In a recent webinar, the Building Safety Register’s co-founder discusses why every building should have a safety logbook and how it might help the insurance industry manage risk four years on from Grenfell 

Every building should have a safety logbook, according to Matt Hodges-Long, co-founder of the Building Safety Register (BSR) and co-founder and chief executive of insurtech TrackMyRisks.

Speaking at the firm’s webinar, ’Building Safety Logbooks and Upcoming Fire Safety Bill, he said: “We believe that every building should have a building safety logbook in the same way that a car has got a service record and a registration certificate – this is what is needed for buildings.

“There is a bunch of evidence for each building around fire and life safety. We built this digital repository of evidence. We see this as the start point of the ‘Golden Thread’ that Dame Judith Hackitt has recommended.

”A lot more data could come on top of this, but the starting point is that we end up with buildings, with addresses, we know the basic management tasks taking place and then we build on top of that.”

He suggested Internet of Things (IoT) devices could be used within this system.

This approach could be of use to insurers, building managers, home buyers, landlords and residents. Furthermore, it could also be tied into the Building Safety Bill (BSB).

More to be done

Hodges-Long stressed “there is more to be done” on fire risk post-Grenfell, including considering the insurance implications arising from it.

Firstly, he explained that there is an inherent lack of information - a string of internal failings that have been downplayed, with a focus on external walls instead.

To correct this potential misinformation following the Grenfell Tower fire, there has been a succession of governmental investigations, including the public inquiry led by Dame Judith Hackitt, the Building a Safer Future consultation and the Building Safety Bill, which was published last summer. Lastly, the Fire Safety Bill was debated in parliament on 24 February.

In addition to this, there has also been discussions around using the EWS1 form to assess the safety of buildings’ external walls as well as the creation of a new building safety regulator.

“A lot has happened, but this is 44 months on from the biggest peacetime loss to fire in this country,” Hodges-Long continued.

This led the Building Safety Register to launch its manifesto earlier this month – of which maintaining a logbook is a key point.

Hodges-Long suggested multiple logbooks being used within a portfolio of buildings.

“If we can glue multiple logbooks together, that is where the regulator can look at data. But we do not know the regulator’s view yet,” he said.

Logbooks could be maintained by housing associations, council landlords or managing agents.

Hodges-Long encouraged companies to offer their own solutions to tackle the scale of the matter.

Peter Baker was appointed the new chief inspector of buildings at the Health and Safety Executive (HSE) on 16 February – he will head up the new Building Safety Regulator (BSR).

Scale of the issue

Speaking about the scale of the problem in England, Hodges-Long pointed out that according to data from the Ministry of Housing and Local Government (MHCLG) in November 2020, there are 12,000 high-rise buildings over 18 metres, 76,000 that are between 11 and 18 metres and the number of high-rise buildings below 11 metres tall is unknown.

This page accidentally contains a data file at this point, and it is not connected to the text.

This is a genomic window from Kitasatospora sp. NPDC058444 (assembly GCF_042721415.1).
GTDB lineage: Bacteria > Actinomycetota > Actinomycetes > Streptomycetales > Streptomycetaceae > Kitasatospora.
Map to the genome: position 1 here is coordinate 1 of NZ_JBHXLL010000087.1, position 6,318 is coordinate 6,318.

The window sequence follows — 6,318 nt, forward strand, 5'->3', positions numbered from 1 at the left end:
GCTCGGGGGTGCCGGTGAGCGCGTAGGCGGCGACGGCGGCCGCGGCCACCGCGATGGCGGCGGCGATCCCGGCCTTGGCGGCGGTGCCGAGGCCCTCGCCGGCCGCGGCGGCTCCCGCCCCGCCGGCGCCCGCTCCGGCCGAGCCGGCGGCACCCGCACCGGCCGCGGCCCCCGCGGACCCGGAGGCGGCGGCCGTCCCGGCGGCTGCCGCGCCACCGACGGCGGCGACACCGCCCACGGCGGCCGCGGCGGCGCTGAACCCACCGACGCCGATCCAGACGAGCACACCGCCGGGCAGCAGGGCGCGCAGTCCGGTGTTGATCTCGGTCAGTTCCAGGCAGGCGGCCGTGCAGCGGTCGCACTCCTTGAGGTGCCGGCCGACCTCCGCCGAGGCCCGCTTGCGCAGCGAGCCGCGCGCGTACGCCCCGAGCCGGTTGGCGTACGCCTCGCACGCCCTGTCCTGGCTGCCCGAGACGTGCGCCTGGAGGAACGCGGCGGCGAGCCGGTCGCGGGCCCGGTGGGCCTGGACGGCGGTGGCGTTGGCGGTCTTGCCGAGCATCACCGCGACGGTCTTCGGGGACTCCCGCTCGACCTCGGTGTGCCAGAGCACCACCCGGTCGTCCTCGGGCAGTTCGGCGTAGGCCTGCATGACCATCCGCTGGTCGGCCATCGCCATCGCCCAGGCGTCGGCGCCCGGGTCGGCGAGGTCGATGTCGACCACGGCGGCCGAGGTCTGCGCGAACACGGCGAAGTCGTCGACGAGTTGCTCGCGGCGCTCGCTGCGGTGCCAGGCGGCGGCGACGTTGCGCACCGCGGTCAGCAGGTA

“Ultimately this has led to the market being paralysed - we don’t actually know where all these buildings are, we don’t know what risk ranking they have,” Hodges-Long said.

”The regulatory oversight I would say is, everyone tries their best with limited resources but there is no well-oiled machine for regulatory oversight across these 300,000 plus buildings.

“There is certainly very little transparency and ultimately that leads us to not having a clue with what’s going on, so 44 months post-Grenfell, we really do not know the scale of this issue yet, which is pretty worrying.”

Addressing what is already in place, he cited the Regulatory Reform Fire Safety Order (2005), which applies to all buildings regardless of height, as well as having the “competent persons” already defined in law, a method of fire risk assessment and enforcement through the fire and rescue services.

In addition to this is the BSB, which relates to high-rise buildings over 18 metres in height.

Hodges-Long made the following recommendations:

  • Embracing transparency.
  • Understanding buildings as a system – something that Dame Hackitt introduced as buildings “have lots of moving part”, inside and out.
  • Seeking assurance – evidence is needed for this.
  • Making every building as safe as possible for the time being – although every building cannot be remediated straight away, it must be as safe as it can be.

Need to get the basics right

“The problem that we have now is already a four-year-old problem, but one of the things we do need to think about is how do we bridge that gap. We need to get the basics right,” Hodges-Long emphasised.

He cited the recent news about South Kesteven District Council (SKDC) allegedly breaching the home standards on fire, asbestos and electrical safety.

The BSB is calling for an annual risk assessment for buildings above 18 metres, however there are also problems in the frequency of how often buildings are reviewed, with 69% of 500 fire risk reviews being expired.

Hodges-Long also highlighted that for testing regimes such as dry risers and smoke vents, although there are specific procedures, there is no evidence that this work is being done in existing buildings. He deemed this “worrying”.

A dry riser is an empty pipe that can be externally connected by firefighters to a pressurised water source. The vertical pipe distributes water to multiple levels of a building as a component of the fire suppression system.